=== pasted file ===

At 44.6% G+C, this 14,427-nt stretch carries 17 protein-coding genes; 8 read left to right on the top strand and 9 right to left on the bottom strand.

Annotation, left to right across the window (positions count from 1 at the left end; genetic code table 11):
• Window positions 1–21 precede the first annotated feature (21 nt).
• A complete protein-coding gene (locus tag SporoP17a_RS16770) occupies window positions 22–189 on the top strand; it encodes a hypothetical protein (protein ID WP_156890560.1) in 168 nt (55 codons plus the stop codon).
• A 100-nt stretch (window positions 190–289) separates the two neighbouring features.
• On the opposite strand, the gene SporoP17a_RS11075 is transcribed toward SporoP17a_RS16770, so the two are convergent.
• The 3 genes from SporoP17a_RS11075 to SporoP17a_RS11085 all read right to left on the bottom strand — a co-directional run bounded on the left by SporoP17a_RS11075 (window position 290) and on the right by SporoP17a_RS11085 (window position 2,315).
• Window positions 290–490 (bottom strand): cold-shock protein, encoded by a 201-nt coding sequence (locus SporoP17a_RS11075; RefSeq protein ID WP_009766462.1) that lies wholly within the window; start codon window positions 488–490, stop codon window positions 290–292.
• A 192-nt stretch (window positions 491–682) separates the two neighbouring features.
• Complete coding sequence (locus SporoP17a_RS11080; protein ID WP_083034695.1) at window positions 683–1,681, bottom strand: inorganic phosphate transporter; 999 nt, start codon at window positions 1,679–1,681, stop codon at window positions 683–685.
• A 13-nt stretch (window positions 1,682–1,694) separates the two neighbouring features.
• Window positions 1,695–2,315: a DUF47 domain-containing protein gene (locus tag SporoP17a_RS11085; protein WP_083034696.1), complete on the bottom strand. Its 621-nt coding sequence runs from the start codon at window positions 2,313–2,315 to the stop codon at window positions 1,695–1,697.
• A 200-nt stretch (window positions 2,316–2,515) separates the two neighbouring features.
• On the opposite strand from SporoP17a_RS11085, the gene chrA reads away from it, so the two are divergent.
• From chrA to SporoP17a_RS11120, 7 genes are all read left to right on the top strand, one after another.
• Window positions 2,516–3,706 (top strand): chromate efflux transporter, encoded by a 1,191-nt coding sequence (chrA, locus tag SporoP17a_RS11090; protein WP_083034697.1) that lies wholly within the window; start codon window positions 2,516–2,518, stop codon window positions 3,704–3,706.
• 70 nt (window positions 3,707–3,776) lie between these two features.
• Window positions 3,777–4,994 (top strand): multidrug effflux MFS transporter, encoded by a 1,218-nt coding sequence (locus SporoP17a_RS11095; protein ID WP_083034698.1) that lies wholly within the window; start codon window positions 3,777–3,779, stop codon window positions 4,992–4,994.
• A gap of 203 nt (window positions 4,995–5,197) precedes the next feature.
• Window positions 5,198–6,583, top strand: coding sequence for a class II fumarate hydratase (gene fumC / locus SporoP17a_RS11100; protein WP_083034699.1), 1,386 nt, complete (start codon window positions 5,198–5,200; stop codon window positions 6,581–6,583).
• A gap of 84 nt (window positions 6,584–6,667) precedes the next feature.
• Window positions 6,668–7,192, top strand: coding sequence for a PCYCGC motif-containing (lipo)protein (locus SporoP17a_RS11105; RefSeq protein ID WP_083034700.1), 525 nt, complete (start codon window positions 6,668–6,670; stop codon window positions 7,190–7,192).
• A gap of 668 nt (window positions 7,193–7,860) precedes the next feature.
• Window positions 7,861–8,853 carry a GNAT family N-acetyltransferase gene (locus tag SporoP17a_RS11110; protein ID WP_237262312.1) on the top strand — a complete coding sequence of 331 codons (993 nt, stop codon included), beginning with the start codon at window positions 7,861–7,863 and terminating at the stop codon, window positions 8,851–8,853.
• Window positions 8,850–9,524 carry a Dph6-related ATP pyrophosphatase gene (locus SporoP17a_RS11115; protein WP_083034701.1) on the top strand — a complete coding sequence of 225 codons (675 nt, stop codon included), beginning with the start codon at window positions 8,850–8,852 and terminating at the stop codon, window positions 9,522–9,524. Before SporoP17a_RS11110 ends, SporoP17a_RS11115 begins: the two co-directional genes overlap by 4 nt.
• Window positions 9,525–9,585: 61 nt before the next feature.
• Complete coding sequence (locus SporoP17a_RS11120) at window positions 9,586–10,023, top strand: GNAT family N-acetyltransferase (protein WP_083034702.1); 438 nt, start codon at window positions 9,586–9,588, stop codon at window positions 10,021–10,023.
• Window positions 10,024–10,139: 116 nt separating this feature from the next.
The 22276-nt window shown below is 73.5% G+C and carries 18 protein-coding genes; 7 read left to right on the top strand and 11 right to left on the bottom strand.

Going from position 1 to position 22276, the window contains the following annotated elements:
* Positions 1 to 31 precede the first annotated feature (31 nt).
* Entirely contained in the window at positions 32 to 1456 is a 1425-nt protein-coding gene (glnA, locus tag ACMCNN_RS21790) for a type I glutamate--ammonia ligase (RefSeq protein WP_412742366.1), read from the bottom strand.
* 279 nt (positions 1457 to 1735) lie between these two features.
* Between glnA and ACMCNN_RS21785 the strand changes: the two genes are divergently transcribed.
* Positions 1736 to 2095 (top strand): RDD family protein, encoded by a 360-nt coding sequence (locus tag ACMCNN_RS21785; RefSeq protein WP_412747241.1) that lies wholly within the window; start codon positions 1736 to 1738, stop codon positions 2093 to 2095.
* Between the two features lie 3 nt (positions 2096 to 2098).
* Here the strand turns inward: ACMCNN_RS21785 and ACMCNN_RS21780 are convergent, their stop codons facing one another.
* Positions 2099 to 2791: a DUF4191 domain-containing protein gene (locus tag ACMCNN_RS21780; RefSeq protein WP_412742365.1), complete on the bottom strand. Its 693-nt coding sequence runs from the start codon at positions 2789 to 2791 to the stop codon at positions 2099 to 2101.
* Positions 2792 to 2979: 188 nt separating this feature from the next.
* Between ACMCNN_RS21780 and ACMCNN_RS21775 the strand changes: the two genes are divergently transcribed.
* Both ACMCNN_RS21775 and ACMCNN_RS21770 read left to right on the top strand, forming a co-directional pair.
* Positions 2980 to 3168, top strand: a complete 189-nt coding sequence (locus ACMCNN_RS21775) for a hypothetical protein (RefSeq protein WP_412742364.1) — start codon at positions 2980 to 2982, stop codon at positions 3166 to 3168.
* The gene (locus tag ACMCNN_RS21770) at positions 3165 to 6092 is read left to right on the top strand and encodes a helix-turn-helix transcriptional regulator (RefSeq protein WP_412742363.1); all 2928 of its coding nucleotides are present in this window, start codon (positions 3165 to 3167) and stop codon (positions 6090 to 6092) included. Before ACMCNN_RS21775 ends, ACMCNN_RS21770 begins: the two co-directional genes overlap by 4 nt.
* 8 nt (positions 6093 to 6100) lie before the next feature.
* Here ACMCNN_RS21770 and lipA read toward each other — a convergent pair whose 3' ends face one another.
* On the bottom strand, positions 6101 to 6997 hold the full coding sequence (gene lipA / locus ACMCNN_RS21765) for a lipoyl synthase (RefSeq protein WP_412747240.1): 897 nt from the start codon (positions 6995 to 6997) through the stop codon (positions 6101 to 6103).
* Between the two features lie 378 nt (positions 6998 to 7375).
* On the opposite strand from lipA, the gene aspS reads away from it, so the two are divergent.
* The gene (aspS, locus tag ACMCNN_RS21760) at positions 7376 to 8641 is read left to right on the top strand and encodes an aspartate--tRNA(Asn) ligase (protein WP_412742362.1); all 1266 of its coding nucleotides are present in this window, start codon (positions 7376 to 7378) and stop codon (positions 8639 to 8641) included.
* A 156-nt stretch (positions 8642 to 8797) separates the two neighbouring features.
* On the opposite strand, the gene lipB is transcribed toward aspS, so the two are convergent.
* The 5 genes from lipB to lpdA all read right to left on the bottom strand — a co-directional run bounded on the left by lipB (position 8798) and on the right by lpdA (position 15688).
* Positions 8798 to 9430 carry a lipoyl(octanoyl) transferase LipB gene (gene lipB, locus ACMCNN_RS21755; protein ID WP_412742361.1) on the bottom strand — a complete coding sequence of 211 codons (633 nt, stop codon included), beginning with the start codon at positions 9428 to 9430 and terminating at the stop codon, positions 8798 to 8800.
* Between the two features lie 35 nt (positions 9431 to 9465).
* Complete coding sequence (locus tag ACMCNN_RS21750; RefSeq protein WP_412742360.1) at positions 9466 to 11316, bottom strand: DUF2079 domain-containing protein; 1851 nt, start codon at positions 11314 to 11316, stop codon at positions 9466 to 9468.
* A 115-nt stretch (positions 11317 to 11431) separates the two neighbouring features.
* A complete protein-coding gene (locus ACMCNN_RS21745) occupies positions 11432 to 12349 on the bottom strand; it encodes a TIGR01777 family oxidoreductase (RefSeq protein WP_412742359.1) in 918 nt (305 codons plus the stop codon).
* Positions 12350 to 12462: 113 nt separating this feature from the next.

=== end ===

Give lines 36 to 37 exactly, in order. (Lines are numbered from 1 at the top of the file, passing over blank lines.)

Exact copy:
* Between the two features lie 3 nt (positions 2096 to 2098).
* Here the strand turns inward: ACMCNN_RS21785 and ACMCNN_RS21780 are convergent, their stop codons facing one another.